October 23, 2022

Temperature 82 Degrees, Abundant Sunshine

Museum of the Great Lakes

Visited August 17, 2022

Guess what? No automobiles in this blog! Now how about that.

When we were at Sauder we took a ride one day to Toledo, Ohio and the

We had no idea what we would discover at this museum but were we ever amazed. What a well laid out and informative museum this turned out to be. We both agreed that we learned oh so much during our time here and our trip there was definitely well worth it.

There was so much here that I could never do this museum justice in just one blog, or two, or three for that matter. So let me, instead, just give you a snapshot of this remarkable museum.

Before you even get into the museum proper there is this little tidbit of information about Toledo that I found rather amusing. Toledo was so desirable a location that Ohio and Michigan almost fought a war – the Toledo War – for control of it. President Andrew Jackson had to intervene personally, giving the city to Ohio. Michigan got the Upper Peninsula.

This is the entrance to the museum. The large white board is actually a movie screen on which you are treated to an exceptionally well done film giving an overview of the Great Lakes.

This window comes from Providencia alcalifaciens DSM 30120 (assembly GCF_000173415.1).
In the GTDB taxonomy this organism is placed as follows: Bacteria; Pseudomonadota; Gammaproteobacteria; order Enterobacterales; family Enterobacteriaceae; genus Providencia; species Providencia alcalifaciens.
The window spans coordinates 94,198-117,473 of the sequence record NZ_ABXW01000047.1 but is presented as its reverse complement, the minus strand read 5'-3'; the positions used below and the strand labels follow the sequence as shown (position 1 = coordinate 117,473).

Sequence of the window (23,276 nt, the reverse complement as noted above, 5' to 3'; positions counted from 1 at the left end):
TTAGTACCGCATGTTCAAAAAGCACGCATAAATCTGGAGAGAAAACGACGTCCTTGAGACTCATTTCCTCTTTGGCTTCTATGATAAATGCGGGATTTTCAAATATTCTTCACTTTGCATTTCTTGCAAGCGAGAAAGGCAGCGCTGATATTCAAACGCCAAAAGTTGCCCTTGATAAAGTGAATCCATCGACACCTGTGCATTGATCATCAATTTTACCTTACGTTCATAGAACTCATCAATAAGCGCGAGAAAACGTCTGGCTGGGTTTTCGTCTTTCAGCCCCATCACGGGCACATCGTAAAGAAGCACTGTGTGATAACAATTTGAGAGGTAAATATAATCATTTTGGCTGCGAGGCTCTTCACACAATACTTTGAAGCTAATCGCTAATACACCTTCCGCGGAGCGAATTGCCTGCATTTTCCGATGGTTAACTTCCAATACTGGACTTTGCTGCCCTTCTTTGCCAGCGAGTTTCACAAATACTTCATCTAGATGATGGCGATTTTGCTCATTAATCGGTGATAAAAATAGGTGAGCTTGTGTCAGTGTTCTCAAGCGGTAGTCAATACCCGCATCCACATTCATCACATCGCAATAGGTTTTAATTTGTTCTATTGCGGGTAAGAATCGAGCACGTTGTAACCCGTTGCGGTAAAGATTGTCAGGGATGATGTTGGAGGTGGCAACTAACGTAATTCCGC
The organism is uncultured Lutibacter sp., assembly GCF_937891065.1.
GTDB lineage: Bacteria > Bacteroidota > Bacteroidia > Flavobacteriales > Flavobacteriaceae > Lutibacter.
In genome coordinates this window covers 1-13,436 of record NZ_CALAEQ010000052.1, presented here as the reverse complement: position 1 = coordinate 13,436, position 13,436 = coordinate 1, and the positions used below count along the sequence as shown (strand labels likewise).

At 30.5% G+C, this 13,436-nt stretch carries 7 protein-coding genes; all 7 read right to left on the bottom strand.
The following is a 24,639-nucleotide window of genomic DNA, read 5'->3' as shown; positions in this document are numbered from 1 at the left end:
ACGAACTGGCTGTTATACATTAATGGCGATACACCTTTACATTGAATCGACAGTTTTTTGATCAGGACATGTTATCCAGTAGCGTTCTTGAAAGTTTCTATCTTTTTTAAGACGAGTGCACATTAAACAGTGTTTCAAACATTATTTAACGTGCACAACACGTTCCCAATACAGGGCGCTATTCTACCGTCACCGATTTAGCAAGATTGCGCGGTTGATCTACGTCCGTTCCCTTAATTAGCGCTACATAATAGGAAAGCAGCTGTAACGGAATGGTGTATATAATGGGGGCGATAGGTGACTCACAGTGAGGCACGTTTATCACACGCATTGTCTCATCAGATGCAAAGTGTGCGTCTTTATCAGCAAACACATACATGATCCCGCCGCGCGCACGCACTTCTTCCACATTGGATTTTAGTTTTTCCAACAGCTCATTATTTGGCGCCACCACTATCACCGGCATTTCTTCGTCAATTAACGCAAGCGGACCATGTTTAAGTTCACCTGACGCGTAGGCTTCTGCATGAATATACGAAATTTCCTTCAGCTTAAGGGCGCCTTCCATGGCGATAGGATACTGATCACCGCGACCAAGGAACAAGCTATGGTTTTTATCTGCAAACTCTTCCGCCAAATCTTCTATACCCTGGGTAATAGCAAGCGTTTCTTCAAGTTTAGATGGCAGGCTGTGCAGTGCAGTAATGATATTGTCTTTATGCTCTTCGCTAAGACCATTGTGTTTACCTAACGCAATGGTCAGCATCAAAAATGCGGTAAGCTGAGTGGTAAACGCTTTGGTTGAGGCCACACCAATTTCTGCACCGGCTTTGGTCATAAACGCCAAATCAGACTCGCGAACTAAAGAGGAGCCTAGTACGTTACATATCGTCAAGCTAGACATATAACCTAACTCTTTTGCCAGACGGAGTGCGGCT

Discover America’s Third Coast and it’s many different roles in our history.

We did, indeed, discover all of this during our time at the museum.

The five lakes displayed just below the movie screen. Of the five lakes we’ve been to each and every one within the last four years.

Did you catch that? Together they are Earth’s largest group of freshwater lakes, holding 21 percent of the world’s fresh water and 84 percent of North America’s.

Regarding each of the lakes.

Anyone recognize the picture above? That is Miner’s Castle which is part of Pictured Rocks National Lakeshore. We have many amazing memories of our cruise along this stunning shoreline.

This lake is the deadliest of the Great Lakes. We discovered when we were at Lakeside RV Park that in and around the Mackinaw Bridge there are at least 35 known shipwrecks. This area is now off limits to divers in general because in the past uncontrolled looting of the shipwrecks was taking place.

The first to be discovered. And today much of it is exactly like it was 10,000 years ago.

The last lake to be discovered. But not to be forgotten it (is) strategically important to controlling access to the rest of the Great Lakes.

Thanks to the construction of the Welland Canal and the Saint Lawrence Seaway System this lake is now the region’s gateway to the world.

The museum is divided into a number of different exhibit areas. Each area was well laid out and offered a wealth of information about different aspects of Great Lakes history. Following is a snapshot of some of those areas.

Great Lakes travel can be treacherous, and sailors battle unpredictable weather, shoals, rocks and the limits of their own technology. This area highlights both what has been done in terms of lifesaving equipment as well as the many different technologies used to safely navigate the lakes.

Moving on to yet another section.